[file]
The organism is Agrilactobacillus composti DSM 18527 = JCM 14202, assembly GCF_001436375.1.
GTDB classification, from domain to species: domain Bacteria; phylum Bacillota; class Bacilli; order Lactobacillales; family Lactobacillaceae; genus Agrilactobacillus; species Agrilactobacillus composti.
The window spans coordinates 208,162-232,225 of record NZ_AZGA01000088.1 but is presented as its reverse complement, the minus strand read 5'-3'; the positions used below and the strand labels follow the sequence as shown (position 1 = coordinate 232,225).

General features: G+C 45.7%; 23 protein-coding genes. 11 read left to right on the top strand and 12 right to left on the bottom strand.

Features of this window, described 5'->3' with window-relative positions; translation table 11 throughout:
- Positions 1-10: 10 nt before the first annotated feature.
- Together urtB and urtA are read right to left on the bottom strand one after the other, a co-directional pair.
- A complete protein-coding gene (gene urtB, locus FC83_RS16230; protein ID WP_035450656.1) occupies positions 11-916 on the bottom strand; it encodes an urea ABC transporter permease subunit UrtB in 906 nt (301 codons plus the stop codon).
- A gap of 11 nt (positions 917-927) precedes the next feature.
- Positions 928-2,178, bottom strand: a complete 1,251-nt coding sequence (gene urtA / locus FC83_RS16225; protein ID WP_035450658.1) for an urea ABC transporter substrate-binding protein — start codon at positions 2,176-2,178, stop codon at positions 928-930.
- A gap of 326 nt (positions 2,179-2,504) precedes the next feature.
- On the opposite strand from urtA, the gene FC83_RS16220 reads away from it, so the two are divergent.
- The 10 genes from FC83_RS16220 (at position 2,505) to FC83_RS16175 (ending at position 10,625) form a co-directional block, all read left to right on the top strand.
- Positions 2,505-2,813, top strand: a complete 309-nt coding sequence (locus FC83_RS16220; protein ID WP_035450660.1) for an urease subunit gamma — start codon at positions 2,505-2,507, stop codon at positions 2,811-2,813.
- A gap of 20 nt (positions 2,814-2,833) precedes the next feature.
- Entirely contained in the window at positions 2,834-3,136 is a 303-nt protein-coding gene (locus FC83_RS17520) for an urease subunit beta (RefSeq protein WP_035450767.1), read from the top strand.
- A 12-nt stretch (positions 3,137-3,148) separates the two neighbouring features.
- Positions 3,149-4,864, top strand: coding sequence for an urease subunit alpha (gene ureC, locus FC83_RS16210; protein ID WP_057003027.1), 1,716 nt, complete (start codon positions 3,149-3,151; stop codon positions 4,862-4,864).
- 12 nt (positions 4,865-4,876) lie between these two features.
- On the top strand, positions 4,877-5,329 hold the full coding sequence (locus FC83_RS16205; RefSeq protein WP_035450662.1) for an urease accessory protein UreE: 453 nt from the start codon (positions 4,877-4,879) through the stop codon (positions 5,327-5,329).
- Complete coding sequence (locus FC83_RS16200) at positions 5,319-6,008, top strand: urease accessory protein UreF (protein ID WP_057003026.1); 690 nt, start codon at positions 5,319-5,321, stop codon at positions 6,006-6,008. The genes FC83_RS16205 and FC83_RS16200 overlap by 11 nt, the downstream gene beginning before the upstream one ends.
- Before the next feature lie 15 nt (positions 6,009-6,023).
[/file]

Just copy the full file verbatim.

The organism is Agrilactobacillus composti DSM 18527 = JCM 14202, assembly GCF_001436375.1.
GTDB classification, from domain to species: domain Bacteria; phylum Bacillota; class Bacilli; order Lactobacillales; family Lactobacillaceae; genus Agrilactobacillus; species Agrilactobacillus composti.
The window spans coordinates 208,162-232,225 of record NZ_AZGA01000088.1 but is presented as its reverse complement, the minus strand read 5'-3'; the positions used below and the strand labels follow the sequence as shown (position 1 = coordinate 232,225).

General features: G+C 45.7%; 23 protein-coding genes. 11 read left to right on the top strand and 12 right to left on the bottom strand.

Features of this window, described 5'->3' with window-relative positions; translation table 11 throughout:
- Positions 1-10: 10 nt before the first annotated feature.
- Together urtB and urtA are read right to left on the bottom strand one after the other, a co-directional pair.
- A complete protein-coding gene (gene urtB, locus FC83_RS16230; protein ID WP_035450656.1) occupies positions 11-916 on the bottom strand; it encodes an urea ABC transporter permease subunit UrtB in 906 nt (301 codons plus the stop codon).
- A gap of 11 nt (positions 917-927) precedes the next feature.
- Positions 928-2,178, bottom strand: a complete 1,251-nt coding sequence (gene urtA / locus FC83_RS16225; protein ID WP_035450658.1) for an urea ABC transporter substrate-binding protein — start codon at positions 2,176-2,178, stop codon at positions 928-930.
- A gap of 326 nt (positions 2,179-2,504) precedes the next feature.
- On the opposite strand from urtA, the gene FC83_RS16220 reads away from it, so the two are divergent.
- The 10 genes from FC83_RS16220 (at position 2,505) to FC83_RS16175 (ending at position 10,625) form a co-directional block, all read left to right on the top strand.
- Positions 2,505-2,813, top strand: a complete 309-nt coding sequence (locus FC83_RS16220; protein ID WP_035450660.1) for an urease subunit gamma — start codon at positions 2,505-2,507, stop codon at positions 2,811-2,813.
- A gap of 20 nt (positions 2,814-2,833) precedes the next feature.
- Entirely contained in the window at positions 2,834-3,136 is a 303-nt protein-coding gene (locus FC83_RS17520) for an urease subunit beta (RefSeq protein WP_035450767.1), read from the top strand.
- A 12-nt stretch (positions 3,137-3,148) separates the two neighbouring features.
- Positions 3,149-4,864, top strand: coding sequence for an urease subunit alpha (gene ureC, locus FC83_RS16210; protein ID WP_057003027.1), 1,716 nt, complete (start codon positions 3,149-3,151; stop codon positions 4,862-4,864).
- 12 nt (positions 4,865-4,876) lie between these two features.
- On the top strand, positions 4,877-5,329 hold the full coding sequence (locus FC83_RS16205; RefSeq protein WP_035450662.1) for an urease accessory protein UreE: 453 nt from the start codon (positions 4,877-4,879) through the stop codon (positions 5,327-5,329).
- Complete coding sequence (locus FC83_RS16200) at positions 5,319-6,008, top strand: urease accessory protein UreF (protein ID WP_057003026.1); 690 nt, start codon at positions 5,319-5,321, stop codon at positions 6,006-6,008. The genes FC83_RS16205 and FC83_RS16200 overlap by 11 nt, the downstream gene beginning before the upstream one ends.
- Before the next feature lie 15 nt (positions 6,009-6,023).